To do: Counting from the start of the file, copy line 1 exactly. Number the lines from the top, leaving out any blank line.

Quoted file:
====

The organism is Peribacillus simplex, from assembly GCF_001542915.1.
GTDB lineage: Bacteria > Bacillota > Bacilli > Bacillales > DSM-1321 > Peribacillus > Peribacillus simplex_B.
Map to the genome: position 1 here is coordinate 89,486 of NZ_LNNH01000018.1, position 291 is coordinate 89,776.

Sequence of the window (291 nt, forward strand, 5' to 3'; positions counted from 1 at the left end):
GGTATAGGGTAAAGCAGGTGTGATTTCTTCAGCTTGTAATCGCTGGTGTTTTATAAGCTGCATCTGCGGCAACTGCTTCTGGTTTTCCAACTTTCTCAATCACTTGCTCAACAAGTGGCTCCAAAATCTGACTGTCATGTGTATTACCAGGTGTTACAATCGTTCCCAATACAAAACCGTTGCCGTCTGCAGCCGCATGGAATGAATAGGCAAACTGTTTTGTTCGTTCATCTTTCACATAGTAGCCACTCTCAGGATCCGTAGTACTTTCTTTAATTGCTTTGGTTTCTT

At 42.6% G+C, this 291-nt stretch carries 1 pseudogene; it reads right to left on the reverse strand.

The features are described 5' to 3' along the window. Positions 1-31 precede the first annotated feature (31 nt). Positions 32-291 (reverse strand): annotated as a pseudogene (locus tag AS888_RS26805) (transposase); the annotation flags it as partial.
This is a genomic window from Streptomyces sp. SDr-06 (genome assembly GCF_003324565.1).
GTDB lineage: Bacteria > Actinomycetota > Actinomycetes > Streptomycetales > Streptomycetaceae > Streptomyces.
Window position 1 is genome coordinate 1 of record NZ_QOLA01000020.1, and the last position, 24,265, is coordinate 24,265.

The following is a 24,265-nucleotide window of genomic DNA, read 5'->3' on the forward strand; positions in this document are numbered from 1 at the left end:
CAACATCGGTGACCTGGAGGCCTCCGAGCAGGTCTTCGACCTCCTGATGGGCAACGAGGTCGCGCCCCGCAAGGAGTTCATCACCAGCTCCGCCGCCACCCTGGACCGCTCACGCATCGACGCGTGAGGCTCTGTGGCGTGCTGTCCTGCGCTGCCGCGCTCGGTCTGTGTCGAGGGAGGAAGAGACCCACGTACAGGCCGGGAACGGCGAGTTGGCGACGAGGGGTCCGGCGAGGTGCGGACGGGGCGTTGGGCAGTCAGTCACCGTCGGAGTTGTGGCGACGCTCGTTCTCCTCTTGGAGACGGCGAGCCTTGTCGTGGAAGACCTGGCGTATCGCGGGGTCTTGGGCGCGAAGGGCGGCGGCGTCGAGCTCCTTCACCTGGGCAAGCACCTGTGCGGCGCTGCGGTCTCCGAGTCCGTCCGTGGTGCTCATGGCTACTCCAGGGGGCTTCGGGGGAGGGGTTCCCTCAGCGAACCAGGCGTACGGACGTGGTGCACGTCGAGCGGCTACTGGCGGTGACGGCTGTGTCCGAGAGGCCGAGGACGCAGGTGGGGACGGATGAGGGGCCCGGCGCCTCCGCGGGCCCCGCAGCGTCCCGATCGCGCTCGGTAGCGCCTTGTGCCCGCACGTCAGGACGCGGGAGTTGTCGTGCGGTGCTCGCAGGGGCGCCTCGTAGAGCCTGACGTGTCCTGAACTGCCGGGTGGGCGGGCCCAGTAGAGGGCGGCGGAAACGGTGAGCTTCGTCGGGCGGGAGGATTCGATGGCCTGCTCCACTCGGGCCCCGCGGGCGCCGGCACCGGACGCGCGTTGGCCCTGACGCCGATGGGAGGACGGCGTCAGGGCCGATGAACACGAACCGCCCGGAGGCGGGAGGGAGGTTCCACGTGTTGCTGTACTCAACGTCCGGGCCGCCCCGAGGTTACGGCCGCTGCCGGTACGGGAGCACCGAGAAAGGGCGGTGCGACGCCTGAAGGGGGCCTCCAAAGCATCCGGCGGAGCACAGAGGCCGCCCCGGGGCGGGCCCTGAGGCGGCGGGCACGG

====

The organism is Peribacillus simplex, from assembly GCF_001542915.1.